The Constitution provides for freedom of religion, and the Government generally respects this right in practice. The Government at all levels strives to protect this right in full, and does not tolerate its abuse, either by governmental or private actors.
There is no state religion. However, the armed forces have an official Roman Catholic patron saint. The Government consults with the Roman Catholic Church, and occasionally appoints Catholic leaders to quasi-official commissions on key issues of mutual concern, such as anticorruption initiatives.
The Constitution grants the President the power to grant "juridical personality" to associations, including churches. This personality is a prerequisite to being accorded certain rights and privileges, such as tax exemption. Associations are required to submit an application describing their internal organization, bylaws, and goals to the Ministry of Government and Justice. In the case of evangelical churches, the application then is referred to a group of leaders from the Evangelical Fraternity of Churches for review. This group has the power to suggest, but not require, changes. All religious applications also are referred to the State Solicitor's Office for a legal opinion that all elements meet constitutional requirements. Applications almost always meet these requirements. The President ultimately signs the approved resolutions granting juridical personality. The Ministry of Government and Justice did not turn down any applications for juridical personality on behalf of a church during the period covered by this report. The Catholic Church and other recognized churches are accorded tax exemptions and waivers of customs duty on imports.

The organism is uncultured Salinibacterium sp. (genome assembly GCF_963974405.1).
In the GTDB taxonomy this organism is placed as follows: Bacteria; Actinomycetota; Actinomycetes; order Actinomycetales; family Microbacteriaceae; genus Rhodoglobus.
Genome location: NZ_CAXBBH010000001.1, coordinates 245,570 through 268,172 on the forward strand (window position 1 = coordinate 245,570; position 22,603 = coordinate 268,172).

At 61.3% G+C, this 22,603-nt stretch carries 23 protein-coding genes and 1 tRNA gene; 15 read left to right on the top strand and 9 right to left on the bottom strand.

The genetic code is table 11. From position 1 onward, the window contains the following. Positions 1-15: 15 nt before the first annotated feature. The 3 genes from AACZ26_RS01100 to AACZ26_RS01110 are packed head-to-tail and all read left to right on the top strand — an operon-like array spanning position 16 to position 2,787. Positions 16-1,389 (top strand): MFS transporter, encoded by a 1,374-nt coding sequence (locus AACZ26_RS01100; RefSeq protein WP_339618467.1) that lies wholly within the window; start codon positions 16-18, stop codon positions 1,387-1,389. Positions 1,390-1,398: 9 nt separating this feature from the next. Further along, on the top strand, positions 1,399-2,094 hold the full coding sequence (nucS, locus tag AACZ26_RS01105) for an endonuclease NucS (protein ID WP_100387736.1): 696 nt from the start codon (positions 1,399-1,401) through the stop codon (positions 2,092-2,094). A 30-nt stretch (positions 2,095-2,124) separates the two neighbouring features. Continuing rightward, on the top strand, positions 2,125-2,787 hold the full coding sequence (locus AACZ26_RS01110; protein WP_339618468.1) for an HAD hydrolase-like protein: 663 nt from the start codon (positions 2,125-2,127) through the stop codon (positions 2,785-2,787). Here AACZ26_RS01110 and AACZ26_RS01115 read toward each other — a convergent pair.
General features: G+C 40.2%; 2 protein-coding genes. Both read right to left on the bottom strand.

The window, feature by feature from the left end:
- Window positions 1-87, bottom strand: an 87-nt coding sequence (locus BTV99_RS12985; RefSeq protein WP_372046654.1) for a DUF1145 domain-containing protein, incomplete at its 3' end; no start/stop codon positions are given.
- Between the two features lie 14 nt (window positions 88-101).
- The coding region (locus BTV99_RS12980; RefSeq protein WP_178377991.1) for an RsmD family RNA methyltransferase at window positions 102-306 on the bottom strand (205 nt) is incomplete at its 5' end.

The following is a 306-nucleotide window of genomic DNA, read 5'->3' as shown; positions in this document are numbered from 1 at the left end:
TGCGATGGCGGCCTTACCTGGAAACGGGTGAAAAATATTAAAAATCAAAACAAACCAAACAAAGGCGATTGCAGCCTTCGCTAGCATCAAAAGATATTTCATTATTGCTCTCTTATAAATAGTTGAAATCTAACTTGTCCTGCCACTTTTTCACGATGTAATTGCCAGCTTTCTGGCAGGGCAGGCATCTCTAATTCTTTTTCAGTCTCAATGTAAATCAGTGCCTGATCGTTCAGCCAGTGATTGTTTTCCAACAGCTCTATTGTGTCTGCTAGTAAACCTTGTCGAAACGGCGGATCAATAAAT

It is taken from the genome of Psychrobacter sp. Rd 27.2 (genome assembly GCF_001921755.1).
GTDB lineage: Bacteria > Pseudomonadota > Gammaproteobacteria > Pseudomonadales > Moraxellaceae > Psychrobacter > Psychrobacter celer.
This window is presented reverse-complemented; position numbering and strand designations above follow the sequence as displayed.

The Government requires foreign missionaries to obtain permits to enter and reside in the country. A Honduran institution or individual must sponsor a missionary's application for residency, which is submitted to the Ministry of Government and Justice. The Ministry generally grants such permits; the resolution granting residency then is registered with the Directorate General of Population and Migration Policy.